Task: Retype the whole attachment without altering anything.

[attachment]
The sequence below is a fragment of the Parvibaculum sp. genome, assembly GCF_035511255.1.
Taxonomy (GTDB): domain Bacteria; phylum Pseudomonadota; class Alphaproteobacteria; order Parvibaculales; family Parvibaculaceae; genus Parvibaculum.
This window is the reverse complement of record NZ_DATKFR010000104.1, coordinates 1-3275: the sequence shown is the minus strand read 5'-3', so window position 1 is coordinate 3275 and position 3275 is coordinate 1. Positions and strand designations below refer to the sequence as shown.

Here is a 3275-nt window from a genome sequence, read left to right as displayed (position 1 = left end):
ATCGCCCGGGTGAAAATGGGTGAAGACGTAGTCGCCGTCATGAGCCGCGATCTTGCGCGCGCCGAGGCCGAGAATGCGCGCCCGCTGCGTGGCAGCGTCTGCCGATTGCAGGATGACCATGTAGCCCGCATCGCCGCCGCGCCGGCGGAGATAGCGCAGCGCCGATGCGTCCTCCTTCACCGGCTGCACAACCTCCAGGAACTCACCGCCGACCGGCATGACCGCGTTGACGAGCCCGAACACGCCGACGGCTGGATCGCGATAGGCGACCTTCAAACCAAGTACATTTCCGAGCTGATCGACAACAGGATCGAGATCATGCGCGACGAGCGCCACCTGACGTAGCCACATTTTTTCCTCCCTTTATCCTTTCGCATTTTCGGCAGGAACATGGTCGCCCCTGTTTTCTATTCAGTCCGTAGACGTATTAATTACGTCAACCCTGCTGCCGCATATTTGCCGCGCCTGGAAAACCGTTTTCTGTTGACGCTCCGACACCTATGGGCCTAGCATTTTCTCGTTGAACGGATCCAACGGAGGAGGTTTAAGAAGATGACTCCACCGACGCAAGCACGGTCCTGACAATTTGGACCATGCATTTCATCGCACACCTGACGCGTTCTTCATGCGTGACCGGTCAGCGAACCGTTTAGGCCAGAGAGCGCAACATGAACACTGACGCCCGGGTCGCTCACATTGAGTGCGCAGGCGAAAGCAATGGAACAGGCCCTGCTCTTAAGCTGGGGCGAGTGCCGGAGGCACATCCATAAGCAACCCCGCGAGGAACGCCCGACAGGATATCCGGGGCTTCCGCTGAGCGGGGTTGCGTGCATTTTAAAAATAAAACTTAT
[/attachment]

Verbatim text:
The sequence below is a fragment of the Parvibaculum sp. genome, assembly GCF_035511255.1.
Taxonomy (GTDB): domain Bacteria; phylum Pseudomonadota; class Alphaproteobacteria; order Parvibaculales; family Parvibaculaceae; genus Parvibaculum.
This window is the reverse complement of record NZ_DATKFR010000104.1, coordinates 1-3275: the sequence shown is the minus strand read 5'-3', so window position 1 is coordinate 3275 and position 3275 is coordinate 1. Positions and strand designations below refer to the sequence as shown.

Here is a 3275-nt window from a genome sequence, read left to right as displayed (position 1 = left end):
ATCGCCCGGGTGAAAATGGGTGAAGACGTAGTCGCCGTCATGAGCCGCGATCTTGCGCGCGCCGAGGCCGAGAATGCGCGCCCGCTGCGTGGCAGCGTCTGCCGATTGCAGGATGACCATGTAGCCCGCATCGCCGCCGCGCCGGCGGAGATAGCGCAGCGCCGATGCGTCCTCCTTCACCGGCTGCACAACCTCCAGGAACTCACCGCCGACCGGCATGACCGCGTTGACGAGCCCGAACACGCCGACGGCTGGATCGCGATAGGCGACCTTCAAACCAAGTACATTTCCGAGCTGATCGACAACAGGATCGAGATCATGCGCGACGAGCGCCACCTGACGTAGCCACATTTTTTCCTCCCTTTATCCTTTCGCATTTTCGGCAGGAACATGGTCGCCCCTGTTTTCTATTCAGTCCGTAGACGTATTAATTACGTCAACCCTGCTGCCGCATATTTGCCGCGCCTGGAAAACCGTTTTCTGTTGACGCTCCGACACCTATGGGCCTAGCATTTTCTCGTTGAACGGATCCAACGGAGGAGGTTTAAGAAGATGACTCCACCGACGCAAGCACGGTCCTGACAATTTGGACCATGCATTTCATCGCACACCTGACGCGTTCTTCATGCGTGACCGGTCAGCGAACCGTTTAGGCCAGAGAGCGCAACATGAACACTGACGCCCGGGTCGCTCACATTGAGTGCGCAGGCGAAAGCAATGGAACAGGCCCTGCTCTTAAGCTGGGGCGAGTGCCGGAGGCACATCCATAAGCAACCCCGCGAGGAACGCCCGACAGGATATCCGGGGCTTCCGCTGAGCGGGGTTGCGTGCATTTTAAAAATAAAACTTAT